Now, the Washington-based International Monetary Fund (IMF) sees the Philippine economy to shrink by as much as 3.6 percent, representing potentially the worst economic contraction the country has seen since the final years of the Ferdinand Marcos dictatorship in the 1980’s. It is not surprising that in such circumstances the old paradigm would reassert itself. The thrust of Manila’s policies is most dramatically revealed in the structural adjustment programs imposed by the IMF and the World Bank on low- and intermediate-income countries, such as the Philippines. The more the borrowing, the greater the dependency for still larger loans, and borrowing became something of an economic addiction. The war on terror appears to have altered the primary objective of aid giving especially post-September 11, 2001. With this comes cognitive impairment to adopt U.S. foreign policies with its key ingredients of military equipment donation, the development of military-style police training programs or the growth of paramilitary policing units. These are in support of the U.S. National Strategy for Combating Terrorism first published in 2003.
On the other hand, the Philippine Anti-Terrorism Law is eerily similar to China’s new National Security Law. It also amends pre-existing counterterrorism legislation that is feared for its effects on Hong Kong’s democratic and civil liberties. Their passage through the proper legislative proceedings happened at an unprecedented pace and neglected widespread public opposition. As well, mainland authorities will exercise jurisdiction in “complex” cases such as those involving a foreign country or issues that are deemed to pose a major and imminent threat to national security.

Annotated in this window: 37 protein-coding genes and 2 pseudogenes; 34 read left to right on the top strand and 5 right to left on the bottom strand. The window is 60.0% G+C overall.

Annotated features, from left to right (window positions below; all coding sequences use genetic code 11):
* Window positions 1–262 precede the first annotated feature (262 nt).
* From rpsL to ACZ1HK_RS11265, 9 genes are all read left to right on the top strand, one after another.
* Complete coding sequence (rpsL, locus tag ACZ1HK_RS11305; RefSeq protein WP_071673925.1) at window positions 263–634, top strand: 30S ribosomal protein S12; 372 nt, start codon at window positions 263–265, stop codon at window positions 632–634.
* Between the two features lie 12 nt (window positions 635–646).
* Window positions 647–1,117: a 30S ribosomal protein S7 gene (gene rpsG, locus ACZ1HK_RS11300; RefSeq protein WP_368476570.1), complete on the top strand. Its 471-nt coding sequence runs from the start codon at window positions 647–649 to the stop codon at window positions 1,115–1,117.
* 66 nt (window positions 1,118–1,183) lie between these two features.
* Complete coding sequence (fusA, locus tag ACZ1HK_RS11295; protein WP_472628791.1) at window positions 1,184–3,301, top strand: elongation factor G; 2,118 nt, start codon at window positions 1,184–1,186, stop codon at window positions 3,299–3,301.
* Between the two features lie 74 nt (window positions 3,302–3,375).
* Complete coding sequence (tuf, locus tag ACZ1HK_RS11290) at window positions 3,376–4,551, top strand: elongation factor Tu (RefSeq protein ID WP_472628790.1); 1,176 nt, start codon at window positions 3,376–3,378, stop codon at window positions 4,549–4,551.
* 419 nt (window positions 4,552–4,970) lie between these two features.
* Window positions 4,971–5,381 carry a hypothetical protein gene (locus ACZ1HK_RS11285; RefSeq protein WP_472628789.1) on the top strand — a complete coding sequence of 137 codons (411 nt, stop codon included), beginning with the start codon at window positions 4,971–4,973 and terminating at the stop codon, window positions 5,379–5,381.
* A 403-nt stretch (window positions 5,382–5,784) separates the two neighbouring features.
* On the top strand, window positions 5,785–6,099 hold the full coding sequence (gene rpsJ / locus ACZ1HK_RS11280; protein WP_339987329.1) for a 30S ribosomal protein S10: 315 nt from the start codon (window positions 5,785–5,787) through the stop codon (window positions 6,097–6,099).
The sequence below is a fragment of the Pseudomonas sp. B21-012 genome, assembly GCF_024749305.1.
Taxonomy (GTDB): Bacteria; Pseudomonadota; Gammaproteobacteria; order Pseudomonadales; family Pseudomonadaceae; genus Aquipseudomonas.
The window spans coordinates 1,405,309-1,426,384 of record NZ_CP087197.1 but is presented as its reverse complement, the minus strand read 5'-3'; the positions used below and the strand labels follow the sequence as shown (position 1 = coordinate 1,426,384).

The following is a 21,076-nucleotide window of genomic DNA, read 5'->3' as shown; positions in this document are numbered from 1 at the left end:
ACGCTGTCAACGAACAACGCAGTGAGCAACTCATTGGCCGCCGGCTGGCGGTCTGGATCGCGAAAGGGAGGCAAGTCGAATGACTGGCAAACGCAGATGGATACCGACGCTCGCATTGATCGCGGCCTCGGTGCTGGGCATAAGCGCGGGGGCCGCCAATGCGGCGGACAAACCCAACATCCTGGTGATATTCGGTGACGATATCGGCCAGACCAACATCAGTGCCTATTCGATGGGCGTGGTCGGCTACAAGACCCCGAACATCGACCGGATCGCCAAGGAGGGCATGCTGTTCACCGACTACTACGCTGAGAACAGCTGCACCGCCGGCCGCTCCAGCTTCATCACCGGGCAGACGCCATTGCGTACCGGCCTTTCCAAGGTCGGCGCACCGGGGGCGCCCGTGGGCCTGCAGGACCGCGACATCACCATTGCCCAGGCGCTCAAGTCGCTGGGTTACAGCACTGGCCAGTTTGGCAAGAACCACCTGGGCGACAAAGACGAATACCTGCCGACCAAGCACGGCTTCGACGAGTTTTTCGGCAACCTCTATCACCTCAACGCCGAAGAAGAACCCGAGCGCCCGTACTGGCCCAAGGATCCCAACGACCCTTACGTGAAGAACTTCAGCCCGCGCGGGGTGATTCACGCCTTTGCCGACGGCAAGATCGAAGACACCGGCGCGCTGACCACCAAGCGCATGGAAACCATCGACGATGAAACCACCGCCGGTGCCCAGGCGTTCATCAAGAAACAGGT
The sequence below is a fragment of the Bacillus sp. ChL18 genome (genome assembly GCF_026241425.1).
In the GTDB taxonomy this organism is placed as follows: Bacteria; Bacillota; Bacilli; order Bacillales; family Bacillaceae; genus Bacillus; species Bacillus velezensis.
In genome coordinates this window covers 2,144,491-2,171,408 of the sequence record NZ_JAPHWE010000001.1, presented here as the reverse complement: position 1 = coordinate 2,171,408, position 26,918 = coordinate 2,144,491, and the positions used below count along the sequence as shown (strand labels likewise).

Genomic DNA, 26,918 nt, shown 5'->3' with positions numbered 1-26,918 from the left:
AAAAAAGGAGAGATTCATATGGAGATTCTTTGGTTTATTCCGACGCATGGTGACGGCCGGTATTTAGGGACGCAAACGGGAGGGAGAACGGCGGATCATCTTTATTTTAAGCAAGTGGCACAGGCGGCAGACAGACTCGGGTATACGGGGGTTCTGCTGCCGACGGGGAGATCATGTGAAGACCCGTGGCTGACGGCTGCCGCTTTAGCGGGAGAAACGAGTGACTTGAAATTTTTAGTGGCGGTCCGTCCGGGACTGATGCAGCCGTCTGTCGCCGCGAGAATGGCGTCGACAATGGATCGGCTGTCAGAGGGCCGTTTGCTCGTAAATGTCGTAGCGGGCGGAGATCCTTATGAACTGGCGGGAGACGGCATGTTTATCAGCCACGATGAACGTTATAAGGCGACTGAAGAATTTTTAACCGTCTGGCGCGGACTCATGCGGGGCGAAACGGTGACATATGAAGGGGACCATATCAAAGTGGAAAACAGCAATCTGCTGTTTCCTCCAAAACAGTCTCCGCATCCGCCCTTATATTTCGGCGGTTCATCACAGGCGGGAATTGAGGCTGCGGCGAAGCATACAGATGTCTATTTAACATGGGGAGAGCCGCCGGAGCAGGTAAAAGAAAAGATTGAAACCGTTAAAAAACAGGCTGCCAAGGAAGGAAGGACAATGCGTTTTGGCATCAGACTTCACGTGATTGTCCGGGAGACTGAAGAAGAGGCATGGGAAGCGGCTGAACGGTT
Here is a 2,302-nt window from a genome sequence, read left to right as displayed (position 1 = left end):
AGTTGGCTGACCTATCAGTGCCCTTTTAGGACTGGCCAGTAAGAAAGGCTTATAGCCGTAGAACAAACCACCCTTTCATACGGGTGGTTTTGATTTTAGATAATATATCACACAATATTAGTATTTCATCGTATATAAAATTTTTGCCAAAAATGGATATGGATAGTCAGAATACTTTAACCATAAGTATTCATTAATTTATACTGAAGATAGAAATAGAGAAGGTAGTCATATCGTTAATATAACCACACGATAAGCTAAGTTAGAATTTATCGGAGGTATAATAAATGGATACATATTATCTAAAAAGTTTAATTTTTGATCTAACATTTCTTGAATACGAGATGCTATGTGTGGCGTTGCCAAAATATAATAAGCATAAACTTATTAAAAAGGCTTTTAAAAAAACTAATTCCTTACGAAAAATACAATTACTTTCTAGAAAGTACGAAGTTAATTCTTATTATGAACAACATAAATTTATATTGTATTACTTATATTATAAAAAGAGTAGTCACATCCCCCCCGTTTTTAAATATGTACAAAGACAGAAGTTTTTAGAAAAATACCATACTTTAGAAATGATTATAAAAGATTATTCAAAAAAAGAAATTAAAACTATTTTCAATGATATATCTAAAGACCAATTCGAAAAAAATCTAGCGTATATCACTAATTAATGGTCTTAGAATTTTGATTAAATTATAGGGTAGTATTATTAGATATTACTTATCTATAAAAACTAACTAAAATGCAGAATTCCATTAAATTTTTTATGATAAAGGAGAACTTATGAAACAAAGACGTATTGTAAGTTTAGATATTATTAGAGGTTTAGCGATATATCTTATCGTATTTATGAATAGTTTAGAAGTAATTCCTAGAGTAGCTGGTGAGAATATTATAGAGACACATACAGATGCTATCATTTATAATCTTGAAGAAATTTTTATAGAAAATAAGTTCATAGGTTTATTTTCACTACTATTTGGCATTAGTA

However, it is noteworthy that cooperation between the U.S. and China on counterterrorism has been and is likely to remain affected by competition driven by monopoly capitalism and by the divergences of their ideological values, thus their contrasting national security interests. Both countries are expected to try to woo the Philippines into their side while Manila remains tied with its territorial claims of the West Philippine Sea (South China Sea).
Meanwhile, the United Nations report on the Philippine human rights situation was released while protests were raging against the Anti-Terrorism Law. Nine UN special rapporteurs urged Duterte to reconsider some stipulations in the highly contentious law to ensure that it complies with the Philippine government’s international human rights obligations. Public awareness of the social dimensions of state terrorism, state exaction and state abandonment led an increasing section of the populace to intervene and to demand for regime change.
In several street protests, and global online rallies, activists warned that the rollout of the act will be utilized by the U.S.-Duterte regime to instill fear and deter people with the subtext of curbing Communism. Thus, the progressive groups and broader masses joined forces to push back against the Terror Law. International community urged to closely monitor the situation in the Philippines and invoked alliances to express solidarity as well.
Peace and security are essential conditions for the wellbeing of communities. But through what means can these be achieved without addressing the concerns of social justice and economic development? As the state ratchets up the level of repression, organized resistance increasingly rises to confront it.
The coronavirus is hastening the government’s decision to choose a strategic partner in light of the actions of Philippine President Rodrigo Duterte. Between a historic relationship with the United States or a newer one with China, the country is currently at a pivotal crossroads. More significantly, it is up to the masses of Filipino people to set the stage for world history.